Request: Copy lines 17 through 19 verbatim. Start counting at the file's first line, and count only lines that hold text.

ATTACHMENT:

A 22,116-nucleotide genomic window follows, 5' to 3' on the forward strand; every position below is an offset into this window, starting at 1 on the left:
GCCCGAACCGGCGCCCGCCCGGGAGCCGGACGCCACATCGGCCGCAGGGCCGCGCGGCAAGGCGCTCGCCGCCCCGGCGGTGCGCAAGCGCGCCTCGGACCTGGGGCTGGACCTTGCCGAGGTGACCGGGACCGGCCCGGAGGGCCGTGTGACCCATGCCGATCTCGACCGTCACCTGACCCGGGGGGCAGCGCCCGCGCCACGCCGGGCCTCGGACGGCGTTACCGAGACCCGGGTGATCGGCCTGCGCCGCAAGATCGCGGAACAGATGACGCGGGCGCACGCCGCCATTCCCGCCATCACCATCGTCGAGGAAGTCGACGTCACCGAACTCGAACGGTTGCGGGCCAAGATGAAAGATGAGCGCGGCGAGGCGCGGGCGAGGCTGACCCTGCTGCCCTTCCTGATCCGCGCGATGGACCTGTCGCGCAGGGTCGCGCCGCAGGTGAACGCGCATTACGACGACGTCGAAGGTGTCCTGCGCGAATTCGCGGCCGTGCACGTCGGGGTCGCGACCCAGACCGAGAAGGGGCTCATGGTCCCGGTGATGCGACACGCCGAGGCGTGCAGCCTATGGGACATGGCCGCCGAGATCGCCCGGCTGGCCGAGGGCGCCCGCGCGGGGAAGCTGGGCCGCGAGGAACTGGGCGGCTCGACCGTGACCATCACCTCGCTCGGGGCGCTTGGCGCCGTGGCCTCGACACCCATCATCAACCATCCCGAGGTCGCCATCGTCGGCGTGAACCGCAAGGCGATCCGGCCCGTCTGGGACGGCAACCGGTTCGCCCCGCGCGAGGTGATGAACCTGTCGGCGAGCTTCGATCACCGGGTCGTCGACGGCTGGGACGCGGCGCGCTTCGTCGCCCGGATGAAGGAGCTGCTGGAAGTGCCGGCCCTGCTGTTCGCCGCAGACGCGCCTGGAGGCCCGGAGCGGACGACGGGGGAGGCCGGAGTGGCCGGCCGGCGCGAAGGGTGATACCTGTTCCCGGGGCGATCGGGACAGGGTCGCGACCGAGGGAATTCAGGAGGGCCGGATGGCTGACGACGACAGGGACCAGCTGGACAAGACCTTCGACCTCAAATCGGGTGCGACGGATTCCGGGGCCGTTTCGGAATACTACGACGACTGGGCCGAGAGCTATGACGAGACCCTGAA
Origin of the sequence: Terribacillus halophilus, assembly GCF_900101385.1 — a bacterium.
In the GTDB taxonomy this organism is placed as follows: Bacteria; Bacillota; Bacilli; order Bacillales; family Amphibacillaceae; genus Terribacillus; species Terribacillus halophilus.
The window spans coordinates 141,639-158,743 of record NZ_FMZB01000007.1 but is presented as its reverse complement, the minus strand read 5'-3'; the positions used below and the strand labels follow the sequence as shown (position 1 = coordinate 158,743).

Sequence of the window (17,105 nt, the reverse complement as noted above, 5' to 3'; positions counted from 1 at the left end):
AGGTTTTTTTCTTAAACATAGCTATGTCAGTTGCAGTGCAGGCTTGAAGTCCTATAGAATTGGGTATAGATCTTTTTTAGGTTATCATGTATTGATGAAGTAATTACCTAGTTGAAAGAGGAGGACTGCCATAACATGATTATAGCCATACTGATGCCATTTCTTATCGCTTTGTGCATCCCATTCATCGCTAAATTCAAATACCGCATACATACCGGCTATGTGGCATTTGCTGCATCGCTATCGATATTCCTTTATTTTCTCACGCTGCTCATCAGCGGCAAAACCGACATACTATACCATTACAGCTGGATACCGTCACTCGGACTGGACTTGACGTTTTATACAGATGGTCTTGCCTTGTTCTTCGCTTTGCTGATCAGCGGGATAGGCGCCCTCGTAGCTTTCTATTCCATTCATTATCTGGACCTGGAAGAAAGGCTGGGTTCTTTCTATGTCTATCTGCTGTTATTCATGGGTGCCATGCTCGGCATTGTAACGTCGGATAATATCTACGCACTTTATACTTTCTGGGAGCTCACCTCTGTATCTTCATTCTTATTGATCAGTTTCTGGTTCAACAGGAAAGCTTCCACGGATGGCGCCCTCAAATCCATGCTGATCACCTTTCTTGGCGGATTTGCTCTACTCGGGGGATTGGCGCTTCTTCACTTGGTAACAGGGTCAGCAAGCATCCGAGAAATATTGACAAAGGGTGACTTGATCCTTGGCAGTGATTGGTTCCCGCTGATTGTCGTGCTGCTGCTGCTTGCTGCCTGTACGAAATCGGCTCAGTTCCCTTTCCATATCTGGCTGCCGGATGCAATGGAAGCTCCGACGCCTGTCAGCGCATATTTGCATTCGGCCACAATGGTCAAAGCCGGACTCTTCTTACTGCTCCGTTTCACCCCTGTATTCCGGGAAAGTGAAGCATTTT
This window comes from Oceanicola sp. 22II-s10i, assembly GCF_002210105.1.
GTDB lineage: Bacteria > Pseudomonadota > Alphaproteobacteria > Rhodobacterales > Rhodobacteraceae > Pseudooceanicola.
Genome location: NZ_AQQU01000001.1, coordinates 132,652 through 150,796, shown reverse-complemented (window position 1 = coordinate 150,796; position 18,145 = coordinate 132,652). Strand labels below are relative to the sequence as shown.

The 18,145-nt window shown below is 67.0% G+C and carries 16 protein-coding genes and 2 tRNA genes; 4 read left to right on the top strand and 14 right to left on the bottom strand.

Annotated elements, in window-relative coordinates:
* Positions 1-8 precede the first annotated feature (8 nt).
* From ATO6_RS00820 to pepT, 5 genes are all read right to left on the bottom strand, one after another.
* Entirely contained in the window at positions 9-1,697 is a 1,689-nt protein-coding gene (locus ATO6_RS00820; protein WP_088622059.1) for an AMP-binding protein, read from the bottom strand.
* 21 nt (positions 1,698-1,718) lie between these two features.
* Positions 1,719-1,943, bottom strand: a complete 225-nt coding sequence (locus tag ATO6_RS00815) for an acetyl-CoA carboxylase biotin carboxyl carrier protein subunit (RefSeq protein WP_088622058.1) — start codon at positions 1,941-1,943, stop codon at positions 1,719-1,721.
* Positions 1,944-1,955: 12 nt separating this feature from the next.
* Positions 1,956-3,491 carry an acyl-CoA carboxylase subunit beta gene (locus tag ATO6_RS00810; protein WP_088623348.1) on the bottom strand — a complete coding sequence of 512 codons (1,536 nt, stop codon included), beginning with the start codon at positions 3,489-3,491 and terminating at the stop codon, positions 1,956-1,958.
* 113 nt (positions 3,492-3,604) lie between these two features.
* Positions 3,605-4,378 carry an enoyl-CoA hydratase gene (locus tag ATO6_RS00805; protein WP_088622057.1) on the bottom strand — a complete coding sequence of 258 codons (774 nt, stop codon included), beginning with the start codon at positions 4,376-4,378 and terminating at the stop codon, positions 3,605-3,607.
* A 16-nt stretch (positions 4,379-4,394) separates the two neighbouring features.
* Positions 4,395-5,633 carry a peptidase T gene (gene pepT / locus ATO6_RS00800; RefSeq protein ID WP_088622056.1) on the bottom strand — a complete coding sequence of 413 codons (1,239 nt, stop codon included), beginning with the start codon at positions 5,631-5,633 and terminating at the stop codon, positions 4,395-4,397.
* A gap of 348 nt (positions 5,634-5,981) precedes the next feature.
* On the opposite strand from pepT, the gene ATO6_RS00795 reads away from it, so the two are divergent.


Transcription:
* Positions 1,719-1,943, bottom strand: a complete 225-nt coding sequence (locus tag ATO6_RS00815) for an acetyl-CoA carboxylase biotin carboxyl carrier protein subunit (RefSeq protein WP_088622058.1) — start codon at positions 1,941-1,943, stop codon at positions 1,719-1,721.
* Positions 1,944-1,955: 12 nt separating this feature from the next.
* Positions 1,956-3,491 carry an acyl-CoA carboxylase subunit beta gene (locus tag ATO6_RS00810; protein WP_088623348.1) on the bottom strand — a complete coding sequence of 512 codons (1,536 nt, stop codon included), beginning with the start codon at positions 3,489-3,491 and terminating at the stop codon, positions 1,956-1,958.